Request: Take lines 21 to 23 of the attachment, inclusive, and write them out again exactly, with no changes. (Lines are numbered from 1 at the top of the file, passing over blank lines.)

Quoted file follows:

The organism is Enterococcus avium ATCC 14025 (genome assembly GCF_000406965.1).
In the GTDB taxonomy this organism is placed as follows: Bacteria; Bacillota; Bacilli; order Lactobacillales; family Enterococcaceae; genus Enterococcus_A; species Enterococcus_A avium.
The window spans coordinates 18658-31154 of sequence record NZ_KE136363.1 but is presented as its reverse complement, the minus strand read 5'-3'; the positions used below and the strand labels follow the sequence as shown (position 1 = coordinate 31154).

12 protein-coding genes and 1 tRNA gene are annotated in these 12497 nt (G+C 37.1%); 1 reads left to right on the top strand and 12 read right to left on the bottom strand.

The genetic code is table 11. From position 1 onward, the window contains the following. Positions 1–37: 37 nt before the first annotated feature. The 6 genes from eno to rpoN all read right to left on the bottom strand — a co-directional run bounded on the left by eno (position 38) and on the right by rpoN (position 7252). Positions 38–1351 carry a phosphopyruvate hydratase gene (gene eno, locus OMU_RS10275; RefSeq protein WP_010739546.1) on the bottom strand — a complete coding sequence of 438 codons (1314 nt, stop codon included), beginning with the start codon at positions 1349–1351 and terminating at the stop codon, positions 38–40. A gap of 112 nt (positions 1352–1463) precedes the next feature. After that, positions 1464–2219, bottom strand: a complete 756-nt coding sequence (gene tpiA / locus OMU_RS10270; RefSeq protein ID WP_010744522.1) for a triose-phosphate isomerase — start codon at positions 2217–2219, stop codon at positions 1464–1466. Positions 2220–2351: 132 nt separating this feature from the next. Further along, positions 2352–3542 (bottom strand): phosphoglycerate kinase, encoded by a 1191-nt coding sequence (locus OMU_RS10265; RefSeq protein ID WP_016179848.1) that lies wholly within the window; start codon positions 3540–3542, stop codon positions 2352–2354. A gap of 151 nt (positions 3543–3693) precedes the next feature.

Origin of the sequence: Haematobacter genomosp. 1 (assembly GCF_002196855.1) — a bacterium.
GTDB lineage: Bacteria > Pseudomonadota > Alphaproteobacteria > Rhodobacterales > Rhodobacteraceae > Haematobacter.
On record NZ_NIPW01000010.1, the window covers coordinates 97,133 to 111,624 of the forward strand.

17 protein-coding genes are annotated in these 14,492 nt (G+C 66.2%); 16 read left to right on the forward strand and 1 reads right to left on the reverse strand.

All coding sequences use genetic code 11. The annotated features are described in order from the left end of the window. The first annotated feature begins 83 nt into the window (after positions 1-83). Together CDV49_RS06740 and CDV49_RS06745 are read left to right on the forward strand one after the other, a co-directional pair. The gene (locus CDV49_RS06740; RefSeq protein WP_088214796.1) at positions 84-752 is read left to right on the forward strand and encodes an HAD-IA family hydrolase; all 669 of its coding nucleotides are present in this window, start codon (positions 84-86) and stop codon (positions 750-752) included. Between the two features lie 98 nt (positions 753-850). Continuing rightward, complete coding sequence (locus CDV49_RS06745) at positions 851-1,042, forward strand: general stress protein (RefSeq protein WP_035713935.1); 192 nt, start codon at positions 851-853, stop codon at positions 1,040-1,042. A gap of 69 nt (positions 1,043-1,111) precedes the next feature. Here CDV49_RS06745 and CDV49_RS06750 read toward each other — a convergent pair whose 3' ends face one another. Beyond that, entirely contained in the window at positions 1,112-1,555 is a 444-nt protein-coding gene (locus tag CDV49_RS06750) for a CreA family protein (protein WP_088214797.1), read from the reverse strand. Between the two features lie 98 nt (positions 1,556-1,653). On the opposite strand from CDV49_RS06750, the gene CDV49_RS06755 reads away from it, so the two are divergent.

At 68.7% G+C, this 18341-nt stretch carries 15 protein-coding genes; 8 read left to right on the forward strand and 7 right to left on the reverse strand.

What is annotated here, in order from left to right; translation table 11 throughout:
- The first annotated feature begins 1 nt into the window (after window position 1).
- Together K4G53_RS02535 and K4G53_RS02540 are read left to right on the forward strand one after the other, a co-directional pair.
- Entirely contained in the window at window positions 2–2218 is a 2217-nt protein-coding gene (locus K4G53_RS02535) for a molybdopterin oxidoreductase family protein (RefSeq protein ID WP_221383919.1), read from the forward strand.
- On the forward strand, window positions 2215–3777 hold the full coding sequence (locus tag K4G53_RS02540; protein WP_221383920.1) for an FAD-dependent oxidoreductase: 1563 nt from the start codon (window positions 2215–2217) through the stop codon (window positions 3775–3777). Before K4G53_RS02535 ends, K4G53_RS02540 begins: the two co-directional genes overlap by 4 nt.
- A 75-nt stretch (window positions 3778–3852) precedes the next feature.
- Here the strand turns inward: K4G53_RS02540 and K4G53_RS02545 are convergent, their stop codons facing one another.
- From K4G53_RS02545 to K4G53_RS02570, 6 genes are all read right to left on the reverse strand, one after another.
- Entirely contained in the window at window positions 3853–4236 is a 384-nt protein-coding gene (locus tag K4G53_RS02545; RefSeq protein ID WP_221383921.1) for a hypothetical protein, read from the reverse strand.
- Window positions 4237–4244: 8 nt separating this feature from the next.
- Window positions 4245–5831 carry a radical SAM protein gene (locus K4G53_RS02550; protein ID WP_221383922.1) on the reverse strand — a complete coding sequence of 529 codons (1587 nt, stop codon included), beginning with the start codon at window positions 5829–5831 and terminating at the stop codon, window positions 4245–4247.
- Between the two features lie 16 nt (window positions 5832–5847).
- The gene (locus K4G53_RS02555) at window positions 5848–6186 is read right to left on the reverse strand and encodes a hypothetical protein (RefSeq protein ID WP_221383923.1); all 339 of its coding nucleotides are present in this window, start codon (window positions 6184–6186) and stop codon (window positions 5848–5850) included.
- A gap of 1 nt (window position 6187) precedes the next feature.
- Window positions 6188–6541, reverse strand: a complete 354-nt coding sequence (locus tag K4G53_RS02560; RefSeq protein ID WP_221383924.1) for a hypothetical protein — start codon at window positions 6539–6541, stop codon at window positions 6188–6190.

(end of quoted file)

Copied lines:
- Window positions 4237–4244: 8 nt separating this feature from the next.
- Window positions 4245–5831 carry a radical SAM protein gene (locus K4G53_RS02550; protein ID WP_221383922.1) on the reverse strand — a complete coding sequence of 529 codons (1587 nt, stop codon included), beginning with the start codon at window positions 5829–5831 and terminating at the stop codon, window positions 4245–4247.
- Between the two features lie 16 nt (window positions 5832–5847).